Item description for Spreading Fires: The Missionary Nature of Early Pentecostalism by Allan Anderson...
Overview In this fresh and original study, Allan Anderson traces the origins of Pentecostalism and its astonishing spread from many centers-almost as if by spontaneous combustion. A careful retrieval of early diaries, letters, and other documents shows that this expansion was rooted from the beginning in a strong missionary fervor that contributed to the movement's spread around the globe in the late nineteenth and early twentieth centuries. Beginning with a probing examination of the origins of Pentecostalism, Anderson goes on to mine the diaries and letters of Pentecostal leaders in the United States, India, China and East Asia, Africa and the Middle East, and Latin America and the Caribbean to give the flavor of the global movement in its first quarter-century. Finally, he offers a penetrating overview of both the theology and practice of Pentecostals in such areas as healing, war, relations with other religions, politics, leadership, and sectarianism.
Publishers Description An important study sheds new light on the amazing spread of Pentecostalism throughout the world. In this fresh and original study Allen Anderson traces the origins of Pentecostalism and its astonishing spread from many centers. Beginning with a probing examination of theorigins of Pentecostalism, Anderson goes on to mine the diaries and letters of Pentecostal leaders in the United States, India, China and East Asia, Africa and the Middle East, and Latin America and the Carribbean to give the flavor of the global movement and its first quarter-century. Finally, he offers a penetrating overview of both the theology and practice of pentecostals in such areas as healing, war, relations with other religions, politics, leadership, and sectarianism.
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Studio: Orbis Books
Est. Packaging Dimensions: Length: 9.24" Width: 6.17" Height: 0.94" Weight: 1.15 lbs.
Release Date Aug 1, 2007
Publisher Orbis Books
ISBN 1570757496 ISBN13 9781570757495
Availability 0 units.
More About Allan Anderson
Allan Anderson is Professor of Global Pentecostal Studies at the University of Birmingham in the United Kingdom. Michael Bergunder is Professor of History of Religions and Mission Studies at the University of Heidelberg. Andre Droogers is Professor Emeritus of Cultural Anthropology at the VU University Amsterdam. Cornelis van der Laan is Professor of Pentecostal Studies in the Faculty of Theology at VU University Amsterdam."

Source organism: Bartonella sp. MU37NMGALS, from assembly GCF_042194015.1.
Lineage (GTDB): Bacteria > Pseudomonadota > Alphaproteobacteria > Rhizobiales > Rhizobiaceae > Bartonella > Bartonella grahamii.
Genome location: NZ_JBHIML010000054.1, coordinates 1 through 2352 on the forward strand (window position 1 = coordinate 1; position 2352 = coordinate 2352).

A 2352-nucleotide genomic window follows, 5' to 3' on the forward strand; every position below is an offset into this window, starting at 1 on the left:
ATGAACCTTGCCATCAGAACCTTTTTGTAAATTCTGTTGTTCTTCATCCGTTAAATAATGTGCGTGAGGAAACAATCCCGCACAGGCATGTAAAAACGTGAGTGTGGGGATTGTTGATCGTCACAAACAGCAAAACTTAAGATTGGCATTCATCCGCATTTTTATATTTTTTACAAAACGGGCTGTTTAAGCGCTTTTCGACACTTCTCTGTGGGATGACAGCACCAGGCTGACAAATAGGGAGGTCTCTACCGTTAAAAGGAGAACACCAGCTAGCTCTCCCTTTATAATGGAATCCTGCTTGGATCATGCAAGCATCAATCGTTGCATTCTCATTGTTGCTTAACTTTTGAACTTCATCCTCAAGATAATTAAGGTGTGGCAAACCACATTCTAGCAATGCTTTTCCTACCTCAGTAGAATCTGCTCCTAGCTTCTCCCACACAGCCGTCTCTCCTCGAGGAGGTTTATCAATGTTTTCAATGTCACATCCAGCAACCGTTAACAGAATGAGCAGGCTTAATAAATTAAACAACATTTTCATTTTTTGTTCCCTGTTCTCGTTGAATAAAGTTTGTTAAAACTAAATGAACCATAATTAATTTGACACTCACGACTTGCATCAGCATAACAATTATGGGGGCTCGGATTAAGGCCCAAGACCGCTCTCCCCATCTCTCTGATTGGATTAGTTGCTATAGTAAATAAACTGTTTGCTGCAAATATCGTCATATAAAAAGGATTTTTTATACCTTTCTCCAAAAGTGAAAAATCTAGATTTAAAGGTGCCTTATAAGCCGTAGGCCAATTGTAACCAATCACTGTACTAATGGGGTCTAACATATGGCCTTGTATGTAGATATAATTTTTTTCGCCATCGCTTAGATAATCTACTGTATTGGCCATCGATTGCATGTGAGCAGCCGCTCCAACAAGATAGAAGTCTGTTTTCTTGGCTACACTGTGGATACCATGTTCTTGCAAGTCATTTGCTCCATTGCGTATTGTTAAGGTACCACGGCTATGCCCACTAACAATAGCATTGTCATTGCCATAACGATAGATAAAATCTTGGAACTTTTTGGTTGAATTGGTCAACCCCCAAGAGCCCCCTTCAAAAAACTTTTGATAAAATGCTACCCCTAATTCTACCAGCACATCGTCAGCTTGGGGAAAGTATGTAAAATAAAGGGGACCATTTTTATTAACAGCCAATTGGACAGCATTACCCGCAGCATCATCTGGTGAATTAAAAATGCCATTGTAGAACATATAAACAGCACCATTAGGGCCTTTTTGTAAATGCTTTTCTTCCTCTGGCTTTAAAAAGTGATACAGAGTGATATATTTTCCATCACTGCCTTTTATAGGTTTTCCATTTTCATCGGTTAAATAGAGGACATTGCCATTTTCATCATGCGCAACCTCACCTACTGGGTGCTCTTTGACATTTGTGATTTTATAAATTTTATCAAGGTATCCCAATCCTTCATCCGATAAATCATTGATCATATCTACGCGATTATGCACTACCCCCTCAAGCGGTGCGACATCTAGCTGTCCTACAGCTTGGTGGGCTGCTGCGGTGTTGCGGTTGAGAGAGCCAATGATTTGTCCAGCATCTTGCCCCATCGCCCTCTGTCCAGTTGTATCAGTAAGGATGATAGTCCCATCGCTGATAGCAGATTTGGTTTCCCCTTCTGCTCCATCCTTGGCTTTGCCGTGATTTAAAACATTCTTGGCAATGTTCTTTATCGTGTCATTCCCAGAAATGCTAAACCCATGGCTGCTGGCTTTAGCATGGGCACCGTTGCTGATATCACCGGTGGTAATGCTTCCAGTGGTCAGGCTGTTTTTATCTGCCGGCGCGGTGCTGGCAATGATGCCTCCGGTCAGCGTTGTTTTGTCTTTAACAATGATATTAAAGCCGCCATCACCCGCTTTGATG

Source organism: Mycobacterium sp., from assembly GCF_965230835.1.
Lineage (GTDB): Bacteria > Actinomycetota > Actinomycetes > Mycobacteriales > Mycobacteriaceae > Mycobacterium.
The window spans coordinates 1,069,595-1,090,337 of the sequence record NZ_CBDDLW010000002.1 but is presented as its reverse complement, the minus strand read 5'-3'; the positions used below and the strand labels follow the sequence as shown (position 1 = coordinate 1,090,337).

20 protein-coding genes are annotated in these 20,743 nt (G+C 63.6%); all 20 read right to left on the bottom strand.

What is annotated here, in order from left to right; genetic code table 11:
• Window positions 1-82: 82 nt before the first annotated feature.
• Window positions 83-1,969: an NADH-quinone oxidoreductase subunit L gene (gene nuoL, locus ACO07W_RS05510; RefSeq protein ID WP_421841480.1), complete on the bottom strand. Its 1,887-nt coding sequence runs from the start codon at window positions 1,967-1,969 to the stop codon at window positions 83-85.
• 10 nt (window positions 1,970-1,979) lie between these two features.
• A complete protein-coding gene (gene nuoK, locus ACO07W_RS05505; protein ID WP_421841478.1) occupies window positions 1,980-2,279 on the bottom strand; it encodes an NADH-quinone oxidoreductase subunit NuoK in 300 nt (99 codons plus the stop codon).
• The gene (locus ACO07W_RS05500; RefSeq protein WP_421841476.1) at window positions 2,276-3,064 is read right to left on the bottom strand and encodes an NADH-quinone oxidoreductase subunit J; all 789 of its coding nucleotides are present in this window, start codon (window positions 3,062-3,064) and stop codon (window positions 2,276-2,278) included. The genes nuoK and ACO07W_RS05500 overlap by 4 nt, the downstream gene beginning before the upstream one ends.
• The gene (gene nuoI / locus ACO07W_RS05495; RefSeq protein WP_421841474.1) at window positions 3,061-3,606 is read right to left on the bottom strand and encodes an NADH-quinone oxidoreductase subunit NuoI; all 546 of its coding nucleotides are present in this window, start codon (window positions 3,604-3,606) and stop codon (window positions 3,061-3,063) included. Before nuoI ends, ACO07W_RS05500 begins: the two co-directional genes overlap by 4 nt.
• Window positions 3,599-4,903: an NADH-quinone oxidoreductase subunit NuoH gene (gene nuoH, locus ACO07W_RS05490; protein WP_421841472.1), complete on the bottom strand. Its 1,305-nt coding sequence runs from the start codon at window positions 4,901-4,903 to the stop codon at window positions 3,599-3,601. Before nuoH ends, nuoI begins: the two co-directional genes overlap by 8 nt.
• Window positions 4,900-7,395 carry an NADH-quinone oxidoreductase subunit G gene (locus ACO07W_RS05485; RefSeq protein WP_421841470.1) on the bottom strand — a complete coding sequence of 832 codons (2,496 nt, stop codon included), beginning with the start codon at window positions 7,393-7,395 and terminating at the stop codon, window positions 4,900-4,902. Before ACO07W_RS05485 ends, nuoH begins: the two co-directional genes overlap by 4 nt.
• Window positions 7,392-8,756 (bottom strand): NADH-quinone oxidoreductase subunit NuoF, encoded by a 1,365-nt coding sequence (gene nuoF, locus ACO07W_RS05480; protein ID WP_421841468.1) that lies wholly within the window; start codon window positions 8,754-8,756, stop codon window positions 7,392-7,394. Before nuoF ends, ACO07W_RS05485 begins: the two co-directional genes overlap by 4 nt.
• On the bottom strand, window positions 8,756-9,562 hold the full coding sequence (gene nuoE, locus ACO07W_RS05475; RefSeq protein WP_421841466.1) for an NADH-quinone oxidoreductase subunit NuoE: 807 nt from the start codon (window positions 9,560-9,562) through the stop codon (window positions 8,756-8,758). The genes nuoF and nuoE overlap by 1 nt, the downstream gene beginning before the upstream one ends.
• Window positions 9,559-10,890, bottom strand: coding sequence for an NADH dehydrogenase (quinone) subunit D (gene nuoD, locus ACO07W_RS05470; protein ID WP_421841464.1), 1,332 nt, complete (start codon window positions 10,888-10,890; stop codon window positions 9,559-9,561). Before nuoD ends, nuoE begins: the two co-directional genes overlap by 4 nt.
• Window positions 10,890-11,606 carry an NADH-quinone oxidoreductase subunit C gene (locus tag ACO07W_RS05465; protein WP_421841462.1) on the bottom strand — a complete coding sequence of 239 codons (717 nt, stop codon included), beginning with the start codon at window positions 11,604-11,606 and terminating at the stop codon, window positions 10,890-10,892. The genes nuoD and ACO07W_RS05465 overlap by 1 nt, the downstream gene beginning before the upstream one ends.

Allan Anderson currently resides in Birmingham. Allan Anderson has an academic affiliation as follows - University of Birmingham.
Allan Anderson has published or released items in the following series...
Reviews - What do customers think about Spreading Fires: The Missionary Nature of Early Pentecostalism?
A pioneer, global, and contextual perspective on Pentecostal mission history Feb 9, 2010
Spreading Fires discusses how the `fires' of Pentecost spread throughout the world in just about a century (20th), as it is one of the most amazing stories in the history of Christianity. It "explores the early history and activities of Pentecostals through the writings of these early missionaries (western and national) and draws out some of their theological and missiological principles in order to better understand the subsequent growth and mission theology of Pentecostalism" (4). The author is an insider charismatic and asserts that, "the present proliferation of Pentecostalism and indeed its inherent character result from the fact that this was fundamentally a missionary movement of the Spirit from the start" (5). The author also believes that the early historians of this movement had a biased view of history and overlooked the vital role played by native, national missionaries and women in the spread of the fire. He therefore, rightly believes that post-colonial theory helps us see historiography in better perspective. This study tries to look at the history from the perspective of postcolonial, unbiased approach. The author's purpose is to "challenge presuppositions relating to the origins of Pentecostalism by drawing attention to some significant pioneers in early Pentecostalism outside the western world" (8). The author acknowledges that he has deliberately given much space and significance to those who have been neglected in the past because, to him, one of the aims of the book is to "try to balance and make more visible the `non western' nature of Pentecostalism in the early twentieth century..." (13). Thus, this book examines the theological, ideological and practical issues that helped form a distinctive mission theology and praxis. "This book attempts to portray a global, non-parochial and contextual perspective on early Pentecostal missions" (14). Allan Anderson's Spreading Fires is a welcome first major study of early Pentecostal history. It is a rich account of the early decades of the spread of baptism in the Holy Spirit and the gift of tongues throughout the world. The author brings together sources, as he approaches the matter with a methodology that brings out perspectives that were not available until now. He also intentionally indicates important avenues for further research. Thus, one should be grateful for this massive, if initial exploration and hope it will encourage more research that will build on the present contribution in this important field. V.John